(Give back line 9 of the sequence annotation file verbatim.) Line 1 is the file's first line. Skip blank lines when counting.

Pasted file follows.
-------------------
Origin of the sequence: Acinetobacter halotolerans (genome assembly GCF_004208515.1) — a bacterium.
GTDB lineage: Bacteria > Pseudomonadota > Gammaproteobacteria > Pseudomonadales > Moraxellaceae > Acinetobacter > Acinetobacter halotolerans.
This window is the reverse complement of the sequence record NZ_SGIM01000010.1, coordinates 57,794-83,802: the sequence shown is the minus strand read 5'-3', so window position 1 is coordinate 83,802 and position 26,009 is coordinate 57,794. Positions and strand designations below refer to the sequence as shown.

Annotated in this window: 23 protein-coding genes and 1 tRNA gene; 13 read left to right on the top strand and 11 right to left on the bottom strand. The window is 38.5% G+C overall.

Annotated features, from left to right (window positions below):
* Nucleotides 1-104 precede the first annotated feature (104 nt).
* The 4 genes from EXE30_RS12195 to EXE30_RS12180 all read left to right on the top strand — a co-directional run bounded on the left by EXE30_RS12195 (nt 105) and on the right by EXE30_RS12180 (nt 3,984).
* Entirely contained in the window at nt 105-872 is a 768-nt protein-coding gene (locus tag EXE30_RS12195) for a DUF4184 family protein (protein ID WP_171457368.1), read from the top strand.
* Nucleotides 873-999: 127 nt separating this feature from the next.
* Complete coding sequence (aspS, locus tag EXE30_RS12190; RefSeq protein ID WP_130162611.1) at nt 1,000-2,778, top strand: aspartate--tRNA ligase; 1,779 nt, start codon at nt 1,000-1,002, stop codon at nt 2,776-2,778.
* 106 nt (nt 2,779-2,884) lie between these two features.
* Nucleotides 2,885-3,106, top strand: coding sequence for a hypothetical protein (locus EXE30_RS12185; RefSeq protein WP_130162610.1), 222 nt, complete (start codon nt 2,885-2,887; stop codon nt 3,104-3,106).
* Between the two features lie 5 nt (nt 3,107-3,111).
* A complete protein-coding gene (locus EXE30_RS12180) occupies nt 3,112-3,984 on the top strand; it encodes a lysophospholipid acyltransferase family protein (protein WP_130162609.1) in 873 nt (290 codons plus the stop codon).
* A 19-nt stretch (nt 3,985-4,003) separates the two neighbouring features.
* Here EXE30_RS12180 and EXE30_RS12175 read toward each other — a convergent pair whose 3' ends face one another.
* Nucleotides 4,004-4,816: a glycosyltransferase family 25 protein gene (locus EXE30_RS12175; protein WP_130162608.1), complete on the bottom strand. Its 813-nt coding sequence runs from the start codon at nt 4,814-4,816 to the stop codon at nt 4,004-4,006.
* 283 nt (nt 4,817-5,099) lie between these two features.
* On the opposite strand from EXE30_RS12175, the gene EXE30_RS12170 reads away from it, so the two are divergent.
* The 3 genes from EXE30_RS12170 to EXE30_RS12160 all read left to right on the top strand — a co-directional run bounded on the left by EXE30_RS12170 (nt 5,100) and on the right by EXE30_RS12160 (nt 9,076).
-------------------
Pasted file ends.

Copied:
* Nucleotides 873-999: 127 nt separating this feature from the next.